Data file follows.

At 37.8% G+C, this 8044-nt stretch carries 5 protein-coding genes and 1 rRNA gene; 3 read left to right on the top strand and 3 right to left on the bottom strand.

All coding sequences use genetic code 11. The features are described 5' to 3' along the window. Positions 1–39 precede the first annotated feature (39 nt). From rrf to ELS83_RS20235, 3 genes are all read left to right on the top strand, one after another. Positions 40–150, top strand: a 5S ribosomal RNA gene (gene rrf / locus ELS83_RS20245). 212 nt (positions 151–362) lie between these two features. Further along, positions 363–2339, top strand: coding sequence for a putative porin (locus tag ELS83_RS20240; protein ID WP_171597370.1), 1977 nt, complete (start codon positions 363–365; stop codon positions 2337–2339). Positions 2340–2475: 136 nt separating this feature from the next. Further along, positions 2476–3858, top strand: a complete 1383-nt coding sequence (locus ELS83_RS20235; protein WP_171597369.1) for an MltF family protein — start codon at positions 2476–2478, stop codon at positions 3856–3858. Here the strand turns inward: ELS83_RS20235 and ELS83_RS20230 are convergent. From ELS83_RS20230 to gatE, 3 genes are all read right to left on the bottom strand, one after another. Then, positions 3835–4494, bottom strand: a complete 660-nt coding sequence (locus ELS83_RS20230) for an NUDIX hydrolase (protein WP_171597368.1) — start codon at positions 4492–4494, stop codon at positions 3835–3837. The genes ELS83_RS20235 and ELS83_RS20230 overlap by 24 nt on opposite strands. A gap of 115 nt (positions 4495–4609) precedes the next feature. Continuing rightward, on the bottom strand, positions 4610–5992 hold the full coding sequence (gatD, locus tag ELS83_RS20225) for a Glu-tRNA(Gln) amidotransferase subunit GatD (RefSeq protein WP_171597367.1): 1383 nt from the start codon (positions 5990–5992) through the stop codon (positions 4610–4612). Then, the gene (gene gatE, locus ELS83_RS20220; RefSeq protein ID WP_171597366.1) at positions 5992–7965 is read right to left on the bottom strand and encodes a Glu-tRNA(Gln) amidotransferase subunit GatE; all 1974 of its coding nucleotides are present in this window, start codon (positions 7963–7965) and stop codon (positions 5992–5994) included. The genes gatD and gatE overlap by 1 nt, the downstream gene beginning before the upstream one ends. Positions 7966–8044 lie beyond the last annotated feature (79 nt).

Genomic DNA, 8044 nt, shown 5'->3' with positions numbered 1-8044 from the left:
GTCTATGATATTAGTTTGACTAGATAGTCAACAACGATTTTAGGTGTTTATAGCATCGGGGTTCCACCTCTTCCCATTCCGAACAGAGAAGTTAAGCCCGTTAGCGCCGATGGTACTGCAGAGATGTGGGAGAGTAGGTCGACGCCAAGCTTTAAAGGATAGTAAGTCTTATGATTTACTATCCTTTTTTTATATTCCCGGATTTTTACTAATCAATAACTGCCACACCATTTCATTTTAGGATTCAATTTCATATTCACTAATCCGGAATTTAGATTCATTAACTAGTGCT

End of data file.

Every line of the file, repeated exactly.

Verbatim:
At 37.8% G+C, this 8044-nt stretch carries 5 protein-coding genes and 1 rRNA gene; 3 read left to right on the top strand and 3 right to left on the bottom strand.

All coding sequences use genetic code 11. The features are described 5' to 3' along the window. Positions 1–39 precede the first annotated feature (39 nt). From rrf to ELS83_RS20235, 3 genes are all read left to right on the top strand, one after another. Positions 40–150, top strand: a 5S ribosomal RNA gene (gene rrf / locus ELS83_RS20245). 212 nt (positions 151–362) lie between these two features. Further along, positions 363–2339, top strand: coding sequence for a putative porin (locus tag ELS83_RS20240; protein ID WP_171597370.1), 1977 nt, complete (start codon positions 363–365; stop codon positions 2337–2339). Positions 2340–2475: 136 nt separating this feature from the next. Further along, positions 2476–3858, top strand: a complete 1383-nt coding sequence (locus ELS83_RS20235; protein WP_171597369.1) for an MltF family protein — start codon at positions 2476–2478, stop codon at positions 3856–3858. Here the strand turns inward: ELS83_RS20235 and ELS83_RS20230 are convergent. From ELS83_RS20230 to gatE, 3 genes are all read right to left on the bottom strand, one after another. Then, positions 3835–4494, bottom strand: a complete 660-nt coding sequence (locus ELS83_RS20230) for an NUDIX hydrolase (protein WP_171597368.1) — start codon at positions 4492–4494, stop codon at positions 3835–3837. The genes ELS83_RS20235 and ELS83_RS20230 overlap by 24 nt on opposite strands. A gap of 115 nt (positions 4495–4609) precedes the next feature. Continuing rightward, on the bottom strand, positions 4610–5992 hold the full coding sequence (gatD, locus tag ELS83_RS20225) for a Glu-tRNA(Gln) amidotransferase subunit GatD (RefSeq protein WP_171597367.1): 1383 nt from the start codon (positions 5990–5992) through the stop codon (positions 4610–4612). Then, the gene (gene gatE, locus ELS83_RS20220; RefSeq protein ID WP_171597366.1) at positions 5992–7965 is read right to left on the bottom strand and encodes a Glu-tRNA(Gln) amidotransferase subunit GatE; all 1974 of its coding nucleotides are present in this window, start codon (positions 7963–7965) and stop codon (positions 5992–5994) included. The genes gatD and gatE overlap by 1 nt, the downstream gene beginning before the upstream one ends. Positions 7966–8044 lie beyond the last annotated feature (79 nt).

Genomic DNA, 8044 nt, shown 5'->3' with positions numbered 1-8044 from the left:
GTCTATGATATTAGTTTGACTAGATAGTCAACAACGATTTTAGGTGTTTATAGCATCGGGGTTCCACCTCTTCCCATTCCGAACAGAGAAGTTAAGCCCGTTAGCGCCGATGGTACTGCAGAGATGTGGGAGAGTAGGTCGACGCCAAGCTTTAAAGGATAGTAAGTCTTATGATTTACTATCCTTTTTTTATATTCCCGGATTTTTACTAATCAATAACTGCCACACCATTTCATTTTAGGATTCAATTTCATATTCACTAATCCGGAATTTAGATTCATTAACTAGTGCT